Bringing together the great and the good of the world's whisky distillers, The World Whiskies Conference - which ran this week in Glasgow - saw just-drinks out in force. Chris Brook-Carter looks back at the two-day event, which saw both fur and sparks fly.

The presence of Vijay Rehki, the president and managing director of United Spirits, loomed large at this year's World Whiskies Conference. Not in the physical sense - Rehki is not a particularly big man, and he was both approachable and seemingly unaware of his celebrity-like status at the show. But there is no doubt that the growth of the business he runs and its aggressive international aspirations propelled him into the spotlight.

Journalists had hoped that his keynote address on the first morning would include an announcement on UB Group's attempts to acquire Scotch whisky company Whyte & Mackay. There was not so much as a mention of the issue, and perhaps the absence from the conference of the Scotch group's CEO, Bob Brannan, should have been hint enough that would be the case. Nonetheless, the audience were not left disappointed, as Rehki delivered the sort of controversy every good industry conference needs.

"There should be no definitional barrier [for whisky] based on geography that can lead to constraints on consumption," Rekhi told delegates. "Whisky cannot ring-fence itself. I think we need to broad-base the definition of whisky in all parts of the world."

Much to the chagrin of the Scotch Whisky Association, he then went on to link the issue of tariffs on the Indian market for imported whisky brands with his call for a relaxation on the rules of what constitutes Scotch and whisky in general.

"If you want to dismantle barriers, let's dismantle intellectual barriers - let's have a level playing field," he said, before denying that he was in any way suggesting a deal could be struck to reduce tariffs if international laws on what constituted whisky were relaxed.

Unsurprisingly, given Rehki's presence, the issue of India reared its head at regular intervals over the two days, but it was far from the only issue to court controversy or grab the attention.

The polarisation of the industry, pricing in the UK, the lack of innovation in the blended market, alcohol policy - all were debated with candour. But two other speakers in particular stood out, Neil Boyd, global brand director of the Bacardi-owned John Dewar & Sons, and Mike Keiller, CEO of Morrison Bowmore. Though their presentations were radically different in approach, they both focussed on the increasing financial pressure that is being placed on the standard blended market by falling volumes and price erosion.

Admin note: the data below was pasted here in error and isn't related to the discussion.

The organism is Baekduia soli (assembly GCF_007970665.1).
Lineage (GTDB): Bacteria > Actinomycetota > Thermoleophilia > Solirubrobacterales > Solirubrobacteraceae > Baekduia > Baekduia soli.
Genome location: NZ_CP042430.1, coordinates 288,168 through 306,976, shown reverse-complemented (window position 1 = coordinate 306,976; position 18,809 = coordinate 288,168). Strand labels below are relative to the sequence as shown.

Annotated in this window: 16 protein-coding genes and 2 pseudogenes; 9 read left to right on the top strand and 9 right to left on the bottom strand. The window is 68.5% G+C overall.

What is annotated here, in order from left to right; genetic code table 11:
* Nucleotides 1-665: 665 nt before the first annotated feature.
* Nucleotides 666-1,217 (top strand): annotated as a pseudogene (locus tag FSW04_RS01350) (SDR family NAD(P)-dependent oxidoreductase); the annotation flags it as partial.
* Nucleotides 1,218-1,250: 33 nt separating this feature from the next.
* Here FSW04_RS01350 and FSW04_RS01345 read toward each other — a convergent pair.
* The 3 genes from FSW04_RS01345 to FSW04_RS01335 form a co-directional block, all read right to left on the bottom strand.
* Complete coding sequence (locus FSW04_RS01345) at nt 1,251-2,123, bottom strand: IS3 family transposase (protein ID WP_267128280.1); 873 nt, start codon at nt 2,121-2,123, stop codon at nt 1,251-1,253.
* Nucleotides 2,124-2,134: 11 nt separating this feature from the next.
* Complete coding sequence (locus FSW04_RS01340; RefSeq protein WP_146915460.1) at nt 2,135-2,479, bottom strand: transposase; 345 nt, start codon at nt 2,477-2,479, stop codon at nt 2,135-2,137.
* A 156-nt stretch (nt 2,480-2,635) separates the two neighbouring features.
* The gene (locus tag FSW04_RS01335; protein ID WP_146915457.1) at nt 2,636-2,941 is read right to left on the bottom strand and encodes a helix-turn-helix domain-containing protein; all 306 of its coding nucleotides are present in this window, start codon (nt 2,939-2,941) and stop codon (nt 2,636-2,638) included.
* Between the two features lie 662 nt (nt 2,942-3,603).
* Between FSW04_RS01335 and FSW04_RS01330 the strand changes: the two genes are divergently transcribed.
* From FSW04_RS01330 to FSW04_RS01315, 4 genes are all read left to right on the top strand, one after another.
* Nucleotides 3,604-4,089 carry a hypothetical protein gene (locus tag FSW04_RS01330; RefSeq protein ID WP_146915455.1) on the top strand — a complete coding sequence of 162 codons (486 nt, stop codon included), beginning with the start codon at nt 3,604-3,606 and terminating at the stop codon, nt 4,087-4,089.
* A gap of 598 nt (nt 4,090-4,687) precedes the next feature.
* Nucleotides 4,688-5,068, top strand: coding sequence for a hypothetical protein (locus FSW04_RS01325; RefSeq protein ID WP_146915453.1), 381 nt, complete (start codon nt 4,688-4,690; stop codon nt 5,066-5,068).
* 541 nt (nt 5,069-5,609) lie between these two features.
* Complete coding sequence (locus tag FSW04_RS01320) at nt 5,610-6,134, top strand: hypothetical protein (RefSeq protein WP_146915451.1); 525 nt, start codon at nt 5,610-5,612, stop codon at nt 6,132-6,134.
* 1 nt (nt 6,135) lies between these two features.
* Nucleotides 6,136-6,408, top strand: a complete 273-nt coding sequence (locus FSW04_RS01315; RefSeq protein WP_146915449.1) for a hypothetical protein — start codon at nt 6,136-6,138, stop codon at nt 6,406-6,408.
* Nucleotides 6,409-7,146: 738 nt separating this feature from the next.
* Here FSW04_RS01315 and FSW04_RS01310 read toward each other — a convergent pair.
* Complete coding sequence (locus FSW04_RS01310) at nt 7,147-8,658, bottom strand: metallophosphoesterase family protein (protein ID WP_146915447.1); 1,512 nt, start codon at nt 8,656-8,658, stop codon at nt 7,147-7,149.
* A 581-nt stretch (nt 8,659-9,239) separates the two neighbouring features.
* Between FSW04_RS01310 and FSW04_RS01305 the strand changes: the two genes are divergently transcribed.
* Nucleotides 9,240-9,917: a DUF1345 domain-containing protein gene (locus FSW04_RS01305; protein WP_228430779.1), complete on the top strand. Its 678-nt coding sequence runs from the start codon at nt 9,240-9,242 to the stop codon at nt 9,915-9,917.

Boyd bravely called for the industry to rethink its approach to innovation at this level and wondered whether the definitions for Scotch could be broadened to include a flavoured Scotch category.

"Is it protecting anyone that we cannot experiment with natural ingredients, botanicals and natural flavours…Perhaps it is time to consider widening our rules?" he asked.

Keiller, meanwhile, announced that Morrison Bowmore has taken the decision to pull out of the UK as a blended and own-label supplier altogether to focus solely on the company's malt brands. "The UK market is a disastrous mess and we should learn the lessons of that," he said before asking why any company would deploy valuable and scarce stocks in the UK. Value, not volume was his mantra.

Of course these were far from the only highlights of the two days and here are a few quotes that sum up what else was going on:

"The balance of power has moved towards the giants of the industry and the retailers. If you are not part of one of these groups you have to rethink your position in the industry." Arend Heijbroek, Rabobank.

"Is there a future for the independents given this environment with the growth of the giant companies and retail chains? New models will emerge that will allow the mid-sized players to survive." Heijbroek

"If you put malt whisky advertising into the wider world of advertising out there today it starts to look arcane." Neil MacDonald, brand director malts, Chivas Brothers

"Advertising doesn't cause people to consume more, it causes people to make brand choices," Frank Coleman, DISCUS

"You will see that our CEO and the whole of the board recognise that this [alcohol policy] is the single most important issue facing the business." Ken Robertson, Diageo

"I think Jameson's has revitalised the [Irish whiskey] category. Our reaction to that is 'thanks very much'. Bushmills coming into the Diageo fold will open that up." Gordon Donoghue, Diageo

A final thought from the last two days. I have always found the Scotch industry to be one of the more open and candid sectors in the drinks business. And this conference was all the better for it. Real issues of importance were addressed and debated and as such it was a shame that there were still major figures from some of the leading companies absent. The organiser Ian Buxton says he has a five-year vision for this conference. I hope that in year three of the show, the whole industry will buy into the importance of this sort of forum as a hot bed for discussion and debate.